When the little white flowers bloom on our English Laurel, they look so pretty, but afterwards, they turn a dirty color brown & look ugly. I love these shrubs except for that. Is there any way to get rid of them
    because they linger too long, looking awful.
    Thank you.

    1. May 19, 2020 by Dave G

      The only way is to cut them individually or trim the whole plant. After flowering is a good time to trim anyway – keeps them neat and won’t interfere with next year’s flowering if done at this time only.

  3. May 22, 2020 by Jo Ann Cason

    Interested in a price for 13 five gallon skip cherry laurels. Delivered to Rehoboth Beach, DE.

    1. May 23, 2020 by Dave G

      Here is the link. We look forward to receiving your order, thank you!

  4. June 6, 2020 by geoff lieberman

    I’m looking for English laurels that can grow 15+ feet high

    1 How much do they grow yearly?

    2-What sizes do you have & prices

    3- I’m filling a fence line 20’ long

    1. June 7, 2020 by Dave G

      You can find all this information on our pages about Laurel – just use the search button.

  5. June 9, 2020 by Hollie Styons

    I purchased 3 cherry laurels about a month ago. I bought the 3 gallon laurels and they were stunning. I planted all 3 and they began to show new growth within a week. Gorgeous! However, one of the plants has completely shriveled and, I think, is dead. The other 2 are still green and growing but some of the leaves are turning yellow. I watered them regularly when first planted but began doing every other day or so after the first week and a half. What could I be doing wrong to cause one to die (maybe) and the others yo have some yellow leaves. Any advice would be greatly appreciated!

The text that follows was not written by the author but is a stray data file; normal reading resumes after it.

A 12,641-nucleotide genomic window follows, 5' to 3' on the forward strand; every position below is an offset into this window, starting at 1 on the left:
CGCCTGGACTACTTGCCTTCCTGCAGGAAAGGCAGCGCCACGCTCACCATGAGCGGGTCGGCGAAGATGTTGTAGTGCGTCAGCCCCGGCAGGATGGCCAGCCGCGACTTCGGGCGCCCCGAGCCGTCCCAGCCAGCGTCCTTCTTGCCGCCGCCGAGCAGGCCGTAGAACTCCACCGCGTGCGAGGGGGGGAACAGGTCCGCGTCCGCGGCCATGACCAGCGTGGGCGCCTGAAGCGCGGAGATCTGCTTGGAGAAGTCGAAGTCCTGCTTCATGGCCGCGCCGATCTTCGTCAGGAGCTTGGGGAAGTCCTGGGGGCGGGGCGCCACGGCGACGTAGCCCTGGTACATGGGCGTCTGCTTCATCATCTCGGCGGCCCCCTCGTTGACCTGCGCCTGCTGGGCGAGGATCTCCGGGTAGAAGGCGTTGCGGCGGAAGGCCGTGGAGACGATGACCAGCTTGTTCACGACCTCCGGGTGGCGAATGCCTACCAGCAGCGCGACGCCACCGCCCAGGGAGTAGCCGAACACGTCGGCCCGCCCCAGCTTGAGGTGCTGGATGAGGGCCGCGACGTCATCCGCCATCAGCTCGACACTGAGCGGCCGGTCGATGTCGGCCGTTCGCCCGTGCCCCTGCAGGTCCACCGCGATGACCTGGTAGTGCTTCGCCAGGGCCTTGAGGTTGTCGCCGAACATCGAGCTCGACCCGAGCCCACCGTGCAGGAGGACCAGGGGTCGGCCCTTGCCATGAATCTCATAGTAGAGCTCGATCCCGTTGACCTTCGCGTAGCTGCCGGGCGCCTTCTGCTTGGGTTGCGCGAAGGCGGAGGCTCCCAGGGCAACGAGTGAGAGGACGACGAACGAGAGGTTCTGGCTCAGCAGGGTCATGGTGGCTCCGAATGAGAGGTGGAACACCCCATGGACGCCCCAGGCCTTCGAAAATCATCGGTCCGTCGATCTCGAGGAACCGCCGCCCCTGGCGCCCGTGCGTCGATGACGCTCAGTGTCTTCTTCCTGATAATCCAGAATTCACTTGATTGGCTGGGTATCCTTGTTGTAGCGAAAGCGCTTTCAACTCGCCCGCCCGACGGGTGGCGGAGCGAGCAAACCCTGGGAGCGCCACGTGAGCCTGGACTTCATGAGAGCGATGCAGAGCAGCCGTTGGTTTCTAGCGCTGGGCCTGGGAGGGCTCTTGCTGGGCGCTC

1. June 9, 2020 by Dave G

      No idea why one would die that that. If the light conditions are low that would explain the yellow leaves, as the plants adjust to their new environment. These kind of ‘growing pains’ are common, and I wouldn’t give up on the shriveled one, which could easily re-sprout. I suspect you are watering too much – twice a week should be fine, making sure the area right around the stem is well-watered as the rootball can dry out even if the surrounding soil is moist.

  6. February 10, 2021 by Richard Slone

    We have a Cherry Laurel or a Carolina Laurel. It is planted 3 ft from our foundation, is that too close? It is beautiful and we are hoping we can just trim it and not have to have it dug up to be moved. Wools very much appreciate your answer if 3 ft is far enough away from the foundation if we keep it trimmed. Thank you for your attention to this.

    1. February 18, 2021 by Dave G

      That is a bit close for sure, and if it isn’t very old I would suggest moving it out to maybe 4 to 5 feet, depending on how big you intent to grow it. Since these grow large, you don’t want to be out trimming it twice a month!

  7. April 10, 2021 by Heather

    If some of the leaves are brown should I trim the brown leaves?

    1. April 12, 2021 by Dave G

      Brown leaves can be just that – dead leaves – but if they are on new stems they could indicate the stems are dead. Are there new green leaves or green buds showing on those branches. If so, yes, just trim off the dead leaves. If not, scratch the bark. Is it dry and brown underneath or moist and green or white? If it is dry and brown then the branch is dead – move further down, checking beneath the bark. Once you meet green or white underneath the bark, cut to the first leaf below where it begins. Sorry if all that sounds complicated – it’s pretty easy once you get the idea.